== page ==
Having entered the ranks of fatherhood just this year, I’ve found that I’ve been experimenting with a number of applications that can help with parenting in general, as well as recording the most memorable moments of my baby’s development. As someone who lives in Japan, I’ve found myself using a mix of apps from abroad as well as a few homegrown applications.
I thought I’d give a quick rundown of some of the mobile apps that have served me well so far. For any new parents out there, I highly recommend them all.
1. Notabli ¶
This is perhaps by far my most enthusiastic recommendation. Notabli is a private social network for parents with kids, letting you upload photos, short videos, and even audio updates, which are visible only to the people you want to share with. For me, that means my wife, my parents, and some close friends. It also lets you mark media as a milestone (like first tooth, first steps, etc), also another indispensable feature.
There are numerous applications that I considered for photo management, but the primary reason why I chose Notabli is that it allows for full-resolution storage of photos, with the option to export them all at any time. This data-liberation feature is the most important function, letting me periodically ensure that I have local copies of moments that I really can’t afford to lose.
This is currently available for free on the App Store, although it is a service that I would happily pay for. I really can’t emphasize enough how great this app is.
2. Road Movies ¶
Videos on the afore-mentioned Notabli are restricted to 30 seconds in length, which is perhaps my only complaint about the app. But that makes Honda’s Road Movies, which I reviewed back in August, is a wondeful complementary video app.
Road Movies lets you create 24-second composite clips (the perfect length for Notabli) by combining short 1-second, 2-second, or 3-second clips that you record during your day. For me, I typically take 3 seconds of video of my baby in various situations, and then when they are assembled in Road Movies and mixed with the license-free background music, the result is amazing.
Perhaps Honda, the app’s creator, meant for it to be used in your car while on the road, but it’s great for recording moments with family too. You can pick up this made-in-Japan app over on the App Store.
3. DayOne ¶
Taking a page from Gabe Weatherhead over at MacDrifter, who says he uses this journaling app to write letters to his daughter. I’ve begun doing the same, taking pictures and adding short notes now and then whenever I think of a message that my infant kid maybe can’t yet understand.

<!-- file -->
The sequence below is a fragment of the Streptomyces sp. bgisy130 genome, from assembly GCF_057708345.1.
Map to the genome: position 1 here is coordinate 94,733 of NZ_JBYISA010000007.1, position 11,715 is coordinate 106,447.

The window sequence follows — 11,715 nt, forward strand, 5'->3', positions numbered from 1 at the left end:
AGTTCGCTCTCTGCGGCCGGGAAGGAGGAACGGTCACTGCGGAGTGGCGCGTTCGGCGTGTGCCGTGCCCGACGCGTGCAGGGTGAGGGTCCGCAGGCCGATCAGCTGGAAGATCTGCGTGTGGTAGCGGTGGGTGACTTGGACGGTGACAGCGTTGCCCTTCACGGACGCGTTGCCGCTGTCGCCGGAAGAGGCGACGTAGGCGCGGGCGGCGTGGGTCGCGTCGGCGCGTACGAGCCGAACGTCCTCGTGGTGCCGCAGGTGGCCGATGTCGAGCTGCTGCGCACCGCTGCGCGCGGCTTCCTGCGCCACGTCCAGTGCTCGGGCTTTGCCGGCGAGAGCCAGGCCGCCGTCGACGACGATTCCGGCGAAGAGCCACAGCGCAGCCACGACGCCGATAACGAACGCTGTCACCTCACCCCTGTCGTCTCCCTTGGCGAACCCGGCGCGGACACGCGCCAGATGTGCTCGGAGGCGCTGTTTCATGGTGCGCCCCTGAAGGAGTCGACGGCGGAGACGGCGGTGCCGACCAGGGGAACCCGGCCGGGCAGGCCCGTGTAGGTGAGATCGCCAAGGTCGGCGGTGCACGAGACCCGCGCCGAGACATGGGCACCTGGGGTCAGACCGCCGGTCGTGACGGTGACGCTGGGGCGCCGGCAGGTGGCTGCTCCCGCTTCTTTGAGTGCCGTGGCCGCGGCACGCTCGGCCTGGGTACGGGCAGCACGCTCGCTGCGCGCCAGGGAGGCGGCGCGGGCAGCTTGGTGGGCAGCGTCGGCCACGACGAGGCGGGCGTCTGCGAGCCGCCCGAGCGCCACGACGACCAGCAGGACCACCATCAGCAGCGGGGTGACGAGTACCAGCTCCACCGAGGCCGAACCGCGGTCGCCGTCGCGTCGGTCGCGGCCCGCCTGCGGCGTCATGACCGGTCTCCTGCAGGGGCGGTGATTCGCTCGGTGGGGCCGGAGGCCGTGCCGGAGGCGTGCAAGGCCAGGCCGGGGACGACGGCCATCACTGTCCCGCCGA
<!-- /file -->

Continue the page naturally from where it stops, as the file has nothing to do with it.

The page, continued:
The app lets me write in Markdown, and syncing with Dropbox and/or iCloud assures me that my data is (relatively) safe.
4. BabyCenter ¶
The folks over at BabyCenter have an assortment of great mobile apps, but the one that I’ve really found the most interesting is My Baby Today. After installing, you simply input your baby’s birthdate and it will then notify you with appropriate updates about your baby’s development.
The app has a photo album function, which I haven’t used at all. But the flow of information about caring for babies is incredibly useful for first-time parents, so I encourage you to check it out. It’s available for iOS and Android. (Thanks to D. for the recommendation!)
5. Baby Soothing Sounds ¶
You’ve all probably heard about people using white noise to sooth a crying baby. Well, this made-in-Japan app is a simple solution that gives you an assortment of white noise sounds whenever you need them. You can choose from things like hair dryer, TV static, running water, and even an unusual ramen slurping sound.
There are lots of apps like this on the market, but this one is free for iOS, and works really well. Try swaddling your baby and tucking your mobile into the folds of the blanket. It works like a charm for me, but it could be because my baby is so awesome. I’m sure your baby is cool too, but your mileage may vary.
Bonus: Nohana ¶
I’m appending this app here as a bonus, since it is not available to folks who live outside Japan. But for those of you who do live in Japan, Mixi’s Nohana app is a simply awesome. We’ve written extensively about this mobile photobook printing service as it has developed, but let me sum it up briefly:
You upload photos from your smartphone, and Nohana will send you a free photobook. That’s it. Well, there’s a minor 90 yen shipping charge (about $1), but that’s a miniscule price to pay for the book they send you. Their business model appears to be based on the hopes that you will order additional books that can be shipped to grandparents (a big demographic in Japan) for the additional cost of 500 yen (about $5).
If you have any suggested additions for this list, don’t hesitate to let me know in the comments!